Russia Just Killed the McPeace Theory of International Relations

Opinions about events beyond our borders.
Aug. 8 2014 8:00 PM

War and McPeace

Russia’s ban on Western imports exposes the myth that global trade could end global conflict.

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Russian musicians in traditional dress perform in front of the busiest McDonald's restaurant in the world in Moscow's Pushkin Square in Moscow in 2005.

Photo by Alexander Memenov/AFP/Getty Images

While it lasted, globalization was a beguiling tale we told ourselves about the future. The world is interconnected and therefore getting not just richer but more peaceful all the time. The technologies of international capitalism—outsourcing, insourcing, offshoring—would not only make the world’s businesses more profitable, but they would make all the people less quarrelsome. We would play chess online with Indians, and thus become more like them. We would buy software from China, and thus never go to war with them. Even better, once they started trading, India and China would never go to war with each other either.

At the height of this optimism, the “McDonald’s theory of international relations” was a thing one heard about quite frequently. The idea was that no country with a McDonald’s restaurant would ever go to war with another country with a McDonald’s restaurant, because in order to have a McDonald’s, you had to be thoroughly integrated into the global economy, and if you were integrated into the global economy, you would never attack another one of its other members. This theory of “McPeace” was exploded, literally, by the American bombardment of Belgrade, the city that in 1988 had opened the very first McDonald’s in the whole ex-Communist bloc. But the hope that it might be true somehow lingered on.

This week, as Russia, a country with 433 McDonald’s, ramps up its attack on Ukraine, a country with 77 McDonald’s, I think we can finally now declare the McPeace theory officially null and void. Indeed, the future of McDonald’s in Russia, which once seemed so bright—remember the long lines in Moscow for Big Macs?—has itself grown dim. In July, the Russian consumer protection agency sued McDonald’s for supposedly violating health regulations. This same consumer protection agency also banned Georgian wine and mineral water “for sanitary reasons” at the time of the 2008 Russian-Georgian war, and it periodically lashes out at Lithuanian cheese, Polish meat, and other politically unacceptable products as well.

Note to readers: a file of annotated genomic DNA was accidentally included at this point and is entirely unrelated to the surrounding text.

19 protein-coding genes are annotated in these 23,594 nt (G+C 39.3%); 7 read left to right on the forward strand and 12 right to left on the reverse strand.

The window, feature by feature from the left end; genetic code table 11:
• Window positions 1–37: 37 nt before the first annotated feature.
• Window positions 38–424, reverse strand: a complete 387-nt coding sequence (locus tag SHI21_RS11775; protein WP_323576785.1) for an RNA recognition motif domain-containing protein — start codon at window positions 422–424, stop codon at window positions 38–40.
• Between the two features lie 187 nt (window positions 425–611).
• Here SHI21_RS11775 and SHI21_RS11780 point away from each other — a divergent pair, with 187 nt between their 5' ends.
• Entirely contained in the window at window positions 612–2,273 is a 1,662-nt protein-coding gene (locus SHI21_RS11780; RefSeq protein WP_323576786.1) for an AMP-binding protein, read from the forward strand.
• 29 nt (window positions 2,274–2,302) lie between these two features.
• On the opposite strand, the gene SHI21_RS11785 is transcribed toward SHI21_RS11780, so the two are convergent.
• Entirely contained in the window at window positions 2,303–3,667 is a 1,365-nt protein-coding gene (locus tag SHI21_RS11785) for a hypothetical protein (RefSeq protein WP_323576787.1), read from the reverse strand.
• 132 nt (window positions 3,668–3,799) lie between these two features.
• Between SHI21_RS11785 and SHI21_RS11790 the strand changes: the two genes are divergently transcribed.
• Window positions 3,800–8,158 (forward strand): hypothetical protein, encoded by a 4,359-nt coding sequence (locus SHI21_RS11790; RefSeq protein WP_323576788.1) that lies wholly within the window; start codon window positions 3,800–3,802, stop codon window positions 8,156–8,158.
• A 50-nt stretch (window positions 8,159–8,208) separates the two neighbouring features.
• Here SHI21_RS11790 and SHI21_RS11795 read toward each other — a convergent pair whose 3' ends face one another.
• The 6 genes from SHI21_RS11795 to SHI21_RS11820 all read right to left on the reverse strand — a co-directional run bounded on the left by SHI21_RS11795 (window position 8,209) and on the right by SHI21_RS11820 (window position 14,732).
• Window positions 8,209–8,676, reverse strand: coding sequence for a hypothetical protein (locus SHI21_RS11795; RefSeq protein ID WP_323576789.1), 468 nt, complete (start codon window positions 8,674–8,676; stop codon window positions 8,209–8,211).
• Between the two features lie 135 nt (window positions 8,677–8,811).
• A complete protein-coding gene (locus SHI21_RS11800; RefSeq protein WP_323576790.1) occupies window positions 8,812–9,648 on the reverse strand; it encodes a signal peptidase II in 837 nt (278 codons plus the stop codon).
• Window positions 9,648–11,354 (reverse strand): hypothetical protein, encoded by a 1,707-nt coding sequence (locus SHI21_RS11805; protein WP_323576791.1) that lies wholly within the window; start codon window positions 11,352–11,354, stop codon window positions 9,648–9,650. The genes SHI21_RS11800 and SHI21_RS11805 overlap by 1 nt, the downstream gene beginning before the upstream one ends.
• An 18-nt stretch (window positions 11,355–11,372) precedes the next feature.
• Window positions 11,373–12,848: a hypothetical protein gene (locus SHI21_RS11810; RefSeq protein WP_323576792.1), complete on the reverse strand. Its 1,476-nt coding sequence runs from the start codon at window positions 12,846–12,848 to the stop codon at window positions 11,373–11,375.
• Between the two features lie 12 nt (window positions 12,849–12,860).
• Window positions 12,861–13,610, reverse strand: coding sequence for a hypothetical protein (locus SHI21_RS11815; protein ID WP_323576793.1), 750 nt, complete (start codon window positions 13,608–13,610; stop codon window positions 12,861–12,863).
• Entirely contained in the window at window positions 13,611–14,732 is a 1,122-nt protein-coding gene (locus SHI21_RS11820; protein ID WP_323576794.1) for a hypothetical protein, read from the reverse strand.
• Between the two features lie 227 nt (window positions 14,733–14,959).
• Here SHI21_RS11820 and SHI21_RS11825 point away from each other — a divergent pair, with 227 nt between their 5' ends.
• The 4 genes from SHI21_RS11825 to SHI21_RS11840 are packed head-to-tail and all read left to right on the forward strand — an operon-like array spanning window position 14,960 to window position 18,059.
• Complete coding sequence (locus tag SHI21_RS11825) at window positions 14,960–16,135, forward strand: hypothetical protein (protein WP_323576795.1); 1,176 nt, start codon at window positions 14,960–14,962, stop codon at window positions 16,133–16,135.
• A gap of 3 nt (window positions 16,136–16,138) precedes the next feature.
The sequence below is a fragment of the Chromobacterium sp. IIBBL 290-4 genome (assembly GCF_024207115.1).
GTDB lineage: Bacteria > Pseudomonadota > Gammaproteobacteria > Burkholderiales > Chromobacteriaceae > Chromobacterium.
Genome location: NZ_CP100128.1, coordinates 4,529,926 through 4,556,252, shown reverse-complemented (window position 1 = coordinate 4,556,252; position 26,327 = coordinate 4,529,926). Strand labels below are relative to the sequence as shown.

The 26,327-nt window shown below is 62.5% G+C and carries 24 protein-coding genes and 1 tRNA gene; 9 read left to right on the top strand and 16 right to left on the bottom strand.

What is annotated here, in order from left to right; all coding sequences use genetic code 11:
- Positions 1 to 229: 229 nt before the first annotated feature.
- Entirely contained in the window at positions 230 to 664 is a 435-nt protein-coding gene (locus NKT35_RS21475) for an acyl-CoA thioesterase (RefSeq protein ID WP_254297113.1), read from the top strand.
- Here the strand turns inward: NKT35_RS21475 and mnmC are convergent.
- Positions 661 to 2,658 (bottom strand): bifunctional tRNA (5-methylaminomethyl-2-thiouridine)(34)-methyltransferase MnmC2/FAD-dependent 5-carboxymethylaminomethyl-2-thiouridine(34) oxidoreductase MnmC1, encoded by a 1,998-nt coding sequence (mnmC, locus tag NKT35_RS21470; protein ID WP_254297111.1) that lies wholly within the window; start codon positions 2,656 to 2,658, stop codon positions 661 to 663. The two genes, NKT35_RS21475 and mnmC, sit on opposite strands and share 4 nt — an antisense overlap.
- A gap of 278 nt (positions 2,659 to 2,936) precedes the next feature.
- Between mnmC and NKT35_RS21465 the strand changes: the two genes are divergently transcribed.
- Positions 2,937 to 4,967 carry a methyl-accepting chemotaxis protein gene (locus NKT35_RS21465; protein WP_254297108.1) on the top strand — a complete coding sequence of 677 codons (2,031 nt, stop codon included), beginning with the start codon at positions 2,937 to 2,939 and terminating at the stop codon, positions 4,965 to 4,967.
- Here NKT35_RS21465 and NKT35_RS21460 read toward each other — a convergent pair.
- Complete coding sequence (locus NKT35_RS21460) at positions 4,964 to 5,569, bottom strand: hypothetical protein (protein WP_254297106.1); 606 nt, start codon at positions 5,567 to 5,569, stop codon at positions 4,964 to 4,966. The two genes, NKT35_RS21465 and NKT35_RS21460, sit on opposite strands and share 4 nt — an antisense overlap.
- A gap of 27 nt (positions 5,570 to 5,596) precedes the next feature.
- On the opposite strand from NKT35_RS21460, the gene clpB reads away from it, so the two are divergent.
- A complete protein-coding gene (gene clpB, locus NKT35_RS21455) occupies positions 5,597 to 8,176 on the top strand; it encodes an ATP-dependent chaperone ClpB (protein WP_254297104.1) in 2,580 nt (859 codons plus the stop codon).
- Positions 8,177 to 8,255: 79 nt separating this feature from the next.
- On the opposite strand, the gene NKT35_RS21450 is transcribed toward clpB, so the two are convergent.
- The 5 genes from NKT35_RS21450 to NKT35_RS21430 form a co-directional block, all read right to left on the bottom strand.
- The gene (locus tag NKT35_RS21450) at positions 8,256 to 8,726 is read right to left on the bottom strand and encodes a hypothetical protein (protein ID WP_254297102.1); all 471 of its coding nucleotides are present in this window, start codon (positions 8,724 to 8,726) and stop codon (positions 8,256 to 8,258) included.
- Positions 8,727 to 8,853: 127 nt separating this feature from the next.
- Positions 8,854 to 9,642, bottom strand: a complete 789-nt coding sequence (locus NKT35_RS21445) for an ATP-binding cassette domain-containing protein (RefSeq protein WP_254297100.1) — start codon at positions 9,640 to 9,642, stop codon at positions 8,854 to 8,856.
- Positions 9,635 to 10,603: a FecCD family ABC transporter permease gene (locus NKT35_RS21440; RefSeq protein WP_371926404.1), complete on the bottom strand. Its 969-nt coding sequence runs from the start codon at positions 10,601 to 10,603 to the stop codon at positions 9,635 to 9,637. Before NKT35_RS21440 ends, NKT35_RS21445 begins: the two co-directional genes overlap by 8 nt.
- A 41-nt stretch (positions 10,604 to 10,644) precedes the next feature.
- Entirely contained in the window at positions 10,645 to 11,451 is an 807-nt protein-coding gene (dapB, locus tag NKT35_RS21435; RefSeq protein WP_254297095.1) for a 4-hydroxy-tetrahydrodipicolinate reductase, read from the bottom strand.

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Employees serve customers in a McDonald's restaurant in Moscow in 2010.

Photo by Alexander Nemenov/AFP/Getty Images

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Perhaps we should have paid more attention to these politically motivated trade boycotts, for it turns out they were only a harbinger of what was to come. If we didn’t, perhaps that was because the tale of globalization promised more than just eternal McPeace. It also offered a reassuring promise of irreversibility. For the better part of two decades, we have taken for granted the assumption that globalization is a new stage in world history, not a passing phase. Surely the binding ties of trade would last forever because they were mutually advantageous. No country that had seriously begun to play this “win-win” game would ever be able to abandon it, because the political costs of doing so would be too high. Trade wars were meant to be a thing of the past.

This week—as Russia bans most American, European, Canadian, Australian, and Japanese agricultural goods—globalization suddenly began to unravel a lot faster than anybody imagined. Vladimir Putin knew sanctions were coming and openly declared that he didn’t care. He also knows that a trade war will hurt a wide range of his countrymen, but he didn’t mind that either. Western sanctions on Russia were deliberately designed to target a small number of people in the financial and energy sectors. Russia’s food sanctions will hit a lot of large and small companies, mostly in Europe, but they will also affect almost everyone in Russia. Right now, Russia imports at least a quarter and possibly as much as half of its food, not only Camembert from France but frozen peas from Poland. Imports have both increased consumer choice and lowered prices for ordinary Russians. Now choice will shrink, and prices will rise.

In other words, a large country that contains internationally traded companies has just decided that it prefers a territorial war with one of its neighbors to full membership in the international economic system. A large country that contains plenty of people educated in global economics has also decided it can accept higher food prices in the name of national honor. It is not only possible to reject the “win-win” mantra of globalization in favor of different values and another sort of politics—it is happening right now. And if it can happen in Russia, it can happen elsewhere, too. 

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